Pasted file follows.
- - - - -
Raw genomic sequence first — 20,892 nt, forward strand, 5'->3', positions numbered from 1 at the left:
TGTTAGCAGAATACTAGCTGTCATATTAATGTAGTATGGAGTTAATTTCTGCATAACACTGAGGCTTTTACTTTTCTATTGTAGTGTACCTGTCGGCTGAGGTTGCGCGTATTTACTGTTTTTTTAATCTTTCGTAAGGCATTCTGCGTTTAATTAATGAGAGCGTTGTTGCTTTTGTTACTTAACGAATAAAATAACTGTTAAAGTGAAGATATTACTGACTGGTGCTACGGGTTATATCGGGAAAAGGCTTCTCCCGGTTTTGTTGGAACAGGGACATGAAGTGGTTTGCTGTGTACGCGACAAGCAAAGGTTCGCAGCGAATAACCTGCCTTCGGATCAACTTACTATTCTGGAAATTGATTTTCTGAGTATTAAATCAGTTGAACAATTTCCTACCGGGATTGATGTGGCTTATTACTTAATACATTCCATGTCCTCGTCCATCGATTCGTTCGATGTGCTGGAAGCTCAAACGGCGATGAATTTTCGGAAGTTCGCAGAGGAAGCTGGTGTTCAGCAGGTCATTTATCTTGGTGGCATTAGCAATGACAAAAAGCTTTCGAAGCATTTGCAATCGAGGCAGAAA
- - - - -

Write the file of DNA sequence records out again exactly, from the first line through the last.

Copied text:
Raw genomic sequence first — 20,892 nt, forward strand, 5'->3', positions numbered from 1 at the left:
TGTTAGCAGAATACTAGCTGTCATATTAATGTAGTATGGAGTTAATTTCTGCATAACACTGAGGCTTTTACTTTTCTATTGTAGTGTACCTGTCGGCTGAGGTTGCGCGTATTTACTGTTTTTTTAATCTTTCGTAAGGCATTCTGCGTTTAATTAATGAGAGCGTTGTTGCTTTTGTTACTTAACGAATAAAATAACTGTTAAAGTGAAGATATTACTGACTGGTGCTACGGGTTATATCGGGAAAAGGCTTCTCCCGGTTTTGTTGGAACAGGGACATGAAGTGGTTTGCTGTGTACGCGACAAGCAAAGGTTCGCAGCGAATAACCTGCCTTCGGATCAACTTACTATTCTGGAAATTGATTTTCTGAGTATTAAATCAGTTGAACAATTTCCTACCGGGATTGATGTGGCTTATTACTTAATACATTCCATGTCCTCGTCCATCGATTCGTTCGATGTGCTGGAAGCTCAAACGGCGATGAATTTTCGGAAGTTCGCAGAGGAAGCTGGTGTTCAGCAGGTCATTTATCTTGGTGGCATTAGCAATGACAAAAAGCTTTCGAAGCATTTGCAATCGAGGCAGAAA